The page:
solids or a dainty fit for the table of an epicure depends upon
whether it has the good fortune to fall into the hands of such a
genius as graces the kitchen of the Congress.

In preparing this dish, he breaks the eggs from the shell and places
them in the oven until the heat gently broils them. Then they are
girdled by ebony-hued truffles, exhaling a delightful fragrance. A
libation of savoury tomato sauce, with seasoning ad lib--and the
dish is ready for the table.

Well may those who know its delight exclaim that this product of
Balzac's saucepans is as worthy a heritage as the most inspired
works of his pen.

 [Illustration]

    _"O green and glorious, O herbaceous meat!
        'Twould tempt the dying Anchorite to eat.
      Back to the world he'd turn his weary soul
        And dip his fingers in the salad bowl."_

      --_Sidney Smith_



_Salade Rachel_


A tender offering from Nature's cuisine delightfully designed to
promote digestive harmony and to bridge the gap between the entree
and the demitasse.

For this dish earth yields such choice treasures as fresh truffles,
artichokes, asparagus and celery--all laid in a crisp green basket
of lettuce, while over all is spread the golden halo of mayonnaise.

Ah, could you but peek at the Congress artiste de cuisine as he
prepares this masterpiece! See him as he skillfully blends the
ingredients so that they fall into place like the notes of a
beautiful symphony. Truly the salad maker, like the poet, is born,
not made.

"Whom the gods love die young," may well be said of salads, as well
as of mankind. So that it may be eaten in all its virgin tenderness
and crispness Salade Rachel is brought to the table fresh from the
hands of its creator--cool, crisp and comforting.

 [Illustration]

_"Life is so brief that we should not glance either too far backward or
forward in order to be happy. Let us, therefore, study how to fix our
happiness in our glass and on our plate."_

     --_Grimrod de la Reyniere_



_Crepes Suzette_


This is one of the most exquisite delicacies which French chefs de
cuisine, in their never ceasing search for gastronomic treasures,
have bestowed upon those who abhor the commonplace.

Though the Congress chef might regard it as profanation, not to say
heresy, crepes suzette may aptly be termed "pancakes de luxe." By
the magic touch of the artist, the plain Anglo-Saxon pancake is
transformed into the daintiest, most toothsome morsel for the
delectation of discriminating palates.

While the rich, thin cakes are being gilded a golden brown upon the
hot griddle, a sauce such as only a French master can prepare is
being brewed at the table. In a tiny chafing dish, butter is melted
and mixed with Grand Marnier cordial, or, if it is preferred,
Chartreuse, Kirsch or Grenadine. Then just a suggestion of spice and
a fragrant incense arises from the chafing dish as the steaming
cakes arrive.

The delicious nectar is poured over the cakes with a liberal hand,
they are deftly folded in quarters by the servitor and the feast is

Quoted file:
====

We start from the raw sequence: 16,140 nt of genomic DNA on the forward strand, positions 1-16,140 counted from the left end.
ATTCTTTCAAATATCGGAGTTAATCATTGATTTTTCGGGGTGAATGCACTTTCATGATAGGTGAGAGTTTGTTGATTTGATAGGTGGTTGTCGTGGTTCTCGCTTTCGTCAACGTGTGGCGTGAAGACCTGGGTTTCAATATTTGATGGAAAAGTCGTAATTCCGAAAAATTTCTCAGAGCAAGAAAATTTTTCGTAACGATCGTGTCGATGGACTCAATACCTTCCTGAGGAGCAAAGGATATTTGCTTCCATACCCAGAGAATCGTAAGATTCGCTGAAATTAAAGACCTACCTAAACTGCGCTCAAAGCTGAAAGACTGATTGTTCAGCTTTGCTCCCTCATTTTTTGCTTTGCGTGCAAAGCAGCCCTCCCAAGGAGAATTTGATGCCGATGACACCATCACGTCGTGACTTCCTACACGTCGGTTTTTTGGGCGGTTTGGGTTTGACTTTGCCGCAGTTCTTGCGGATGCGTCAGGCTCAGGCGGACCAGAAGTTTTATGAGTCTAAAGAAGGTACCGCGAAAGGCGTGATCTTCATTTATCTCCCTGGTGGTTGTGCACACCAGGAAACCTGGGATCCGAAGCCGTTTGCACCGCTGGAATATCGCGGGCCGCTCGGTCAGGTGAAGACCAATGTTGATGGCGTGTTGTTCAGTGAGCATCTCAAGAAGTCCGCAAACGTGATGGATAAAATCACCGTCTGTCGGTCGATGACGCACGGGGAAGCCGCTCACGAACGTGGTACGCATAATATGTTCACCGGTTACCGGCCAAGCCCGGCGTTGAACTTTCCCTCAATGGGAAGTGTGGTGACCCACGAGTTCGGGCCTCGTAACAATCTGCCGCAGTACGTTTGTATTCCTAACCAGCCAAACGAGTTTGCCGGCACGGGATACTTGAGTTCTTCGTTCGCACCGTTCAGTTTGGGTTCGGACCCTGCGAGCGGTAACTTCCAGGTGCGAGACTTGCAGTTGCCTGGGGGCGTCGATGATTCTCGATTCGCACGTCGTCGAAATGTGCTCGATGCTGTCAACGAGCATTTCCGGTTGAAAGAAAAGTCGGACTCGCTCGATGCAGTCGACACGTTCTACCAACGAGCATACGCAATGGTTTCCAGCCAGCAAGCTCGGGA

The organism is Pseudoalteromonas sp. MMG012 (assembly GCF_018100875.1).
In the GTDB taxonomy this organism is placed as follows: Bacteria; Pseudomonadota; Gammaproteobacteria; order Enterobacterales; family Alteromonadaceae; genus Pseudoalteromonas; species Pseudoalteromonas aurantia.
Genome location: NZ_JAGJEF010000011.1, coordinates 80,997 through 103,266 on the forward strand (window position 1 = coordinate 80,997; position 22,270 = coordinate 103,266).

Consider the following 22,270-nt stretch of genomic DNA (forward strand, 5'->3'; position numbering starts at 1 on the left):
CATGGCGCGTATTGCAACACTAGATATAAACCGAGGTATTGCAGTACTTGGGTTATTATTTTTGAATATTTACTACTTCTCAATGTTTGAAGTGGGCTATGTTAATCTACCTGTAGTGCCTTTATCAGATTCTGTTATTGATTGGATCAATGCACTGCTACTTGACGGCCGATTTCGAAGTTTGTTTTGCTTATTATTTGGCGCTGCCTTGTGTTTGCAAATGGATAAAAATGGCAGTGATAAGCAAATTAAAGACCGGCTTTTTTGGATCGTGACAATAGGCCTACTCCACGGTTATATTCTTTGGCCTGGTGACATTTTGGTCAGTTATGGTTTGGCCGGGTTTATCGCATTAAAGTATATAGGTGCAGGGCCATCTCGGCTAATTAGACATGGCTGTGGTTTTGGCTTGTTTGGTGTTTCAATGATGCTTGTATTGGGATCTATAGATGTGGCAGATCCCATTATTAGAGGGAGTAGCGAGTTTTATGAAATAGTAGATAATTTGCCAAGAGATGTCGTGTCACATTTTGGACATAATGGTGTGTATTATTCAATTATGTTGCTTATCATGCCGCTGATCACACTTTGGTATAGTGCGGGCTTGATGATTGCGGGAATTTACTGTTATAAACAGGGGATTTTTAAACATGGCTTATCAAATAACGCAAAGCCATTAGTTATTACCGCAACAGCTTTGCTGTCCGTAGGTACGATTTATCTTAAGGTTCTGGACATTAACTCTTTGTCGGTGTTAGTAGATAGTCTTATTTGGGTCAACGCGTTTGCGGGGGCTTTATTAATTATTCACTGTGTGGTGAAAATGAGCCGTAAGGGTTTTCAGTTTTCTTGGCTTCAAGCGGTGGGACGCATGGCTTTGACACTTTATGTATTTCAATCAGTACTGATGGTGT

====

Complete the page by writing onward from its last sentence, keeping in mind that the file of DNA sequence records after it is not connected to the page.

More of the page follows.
ready.

 [Illustration]

_"To eat understandingly and to drink understandingly are two arts that
may not be learned from the day to the morrow."_

     --_Alexander Dumas_



_Potatoes Montgolfier_


This dish is happily christened in honor of the inventor of the
balloon, as the story of its origin attests.

A dining car chef one day was frying potatoes in deep fat just as
the train rolled into a station. As it happened the chef was a dual
personality--master of the sauce pans and porter, all in one. So he
took the half-cooked potatoes out of the hot lard, donned his
porter's uniform, seized the ever-ready whiskbroom and darted into
the chair car.

When he returned the potatoes were put back in the pan. Imagine the
amazement of this peripatetic cook when he saw the bewitched pommes
de terre swell out for all the world like a balloon when the gas is
turned on. Thus was a new dainty added to the world's culinary
repertoire.

A note of distinction is added to this dish by the ingenuity of the
Congress chef. While the potatoes are attaining a generous
rotundity, a dainty nest of thin potato ribbons is woven and in this
they are carried to the dining room and served.

 [Illustration]

    _"The turnpike road to people's hearts I find
        Lies through their mouths
      Or I mistake mankind."_

     --_Dr. Wolcot_



_Tetits Pots de Creme_

_(Vanilla Moka Mexicain)_


This delightful entremet--a special forte of the Congress
chef--fulfills to perfection the mission of the dessert, which is to
comfort the stomach by delicate reflex flattery through the palate.

It is a refreshing wave of gastronomic coolness, giving pleasure to
the taste without the cloying sense of fullness. Let those whose
fortune it is to know the charms of this dainty pay silent tribute
to that French chef to whom the world is indebted for the delights
of creamy sweets.

The cream is served from a large bowl. Beside each guest's plate is
a tiny glass of Kermis, a sweet French cordial. A few drops of the
Kermis poured over the cream gives it a delightful flavor and the
spoonfuls fall upon the tongue as buoyantly as snowflakes.

Well may those who bring their dinner to an end with this delicacy
echo the sweet lines of the poet:


    _"The last taste of sweets is sweetest last,
        Writ in remembrance more than things long past."_



 [Illustration: Congress Hotel
                Home of
                a Thousand Homes]



 [Illustration: Gold Room
                Appreciated for its Architectural Beauty]



_We Are Thinking With You_


As you journey toward Chicago the Management of this Home of a
Thousand Perfectly Appointed Homes is thinking with you.

Your approach to the Congress Hotel and Annex in Michigan Avenue,
the world renowned Boulevard on the beautiful West Shore of Lake
Michigan, responds at once to your ideal of location for quiet rest
and pure air. Yet within easy walking distance you find yourself in